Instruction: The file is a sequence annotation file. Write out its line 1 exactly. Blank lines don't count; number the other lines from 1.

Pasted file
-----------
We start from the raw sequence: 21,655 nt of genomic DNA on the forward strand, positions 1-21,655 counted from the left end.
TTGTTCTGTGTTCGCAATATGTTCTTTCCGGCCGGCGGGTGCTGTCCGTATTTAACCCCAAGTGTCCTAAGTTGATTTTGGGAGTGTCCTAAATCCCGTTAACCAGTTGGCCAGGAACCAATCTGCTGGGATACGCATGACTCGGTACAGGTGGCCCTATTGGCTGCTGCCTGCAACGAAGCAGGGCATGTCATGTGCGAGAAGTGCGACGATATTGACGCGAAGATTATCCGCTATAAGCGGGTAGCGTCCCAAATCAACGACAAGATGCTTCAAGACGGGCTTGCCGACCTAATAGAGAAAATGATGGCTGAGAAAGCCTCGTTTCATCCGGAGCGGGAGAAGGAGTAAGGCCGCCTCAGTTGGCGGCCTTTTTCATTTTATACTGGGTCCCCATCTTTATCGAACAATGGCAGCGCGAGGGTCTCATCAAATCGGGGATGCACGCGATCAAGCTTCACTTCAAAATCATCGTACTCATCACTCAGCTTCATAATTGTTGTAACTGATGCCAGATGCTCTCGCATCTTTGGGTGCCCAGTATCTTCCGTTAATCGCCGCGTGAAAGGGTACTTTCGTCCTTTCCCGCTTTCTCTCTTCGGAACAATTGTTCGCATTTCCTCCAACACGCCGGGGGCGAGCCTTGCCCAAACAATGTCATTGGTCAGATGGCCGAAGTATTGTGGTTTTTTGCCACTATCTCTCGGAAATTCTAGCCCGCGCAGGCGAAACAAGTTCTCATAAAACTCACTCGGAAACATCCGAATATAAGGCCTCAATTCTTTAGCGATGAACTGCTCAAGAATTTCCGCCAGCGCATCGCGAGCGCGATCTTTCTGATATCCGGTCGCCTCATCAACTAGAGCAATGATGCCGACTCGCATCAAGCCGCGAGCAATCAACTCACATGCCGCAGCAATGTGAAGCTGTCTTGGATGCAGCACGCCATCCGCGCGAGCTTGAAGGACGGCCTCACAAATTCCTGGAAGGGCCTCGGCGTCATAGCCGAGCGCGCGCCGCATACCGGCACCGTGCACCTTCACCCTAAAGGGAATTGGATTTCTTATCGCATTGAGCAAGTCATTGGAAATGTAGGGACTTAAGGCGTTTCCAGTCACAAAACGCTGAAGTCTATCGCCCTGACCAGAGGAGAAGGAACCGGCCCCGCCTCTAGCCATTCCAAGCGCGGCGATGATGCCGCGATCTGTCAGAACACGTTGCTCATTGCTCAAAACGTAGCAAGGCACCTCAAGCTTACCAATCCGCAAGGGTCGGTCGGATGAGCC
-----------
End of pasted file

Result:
We start from the raw sequence: 21,655 nt of genomic DNA on the forward strand, positions 1-21,655 counted from the left end.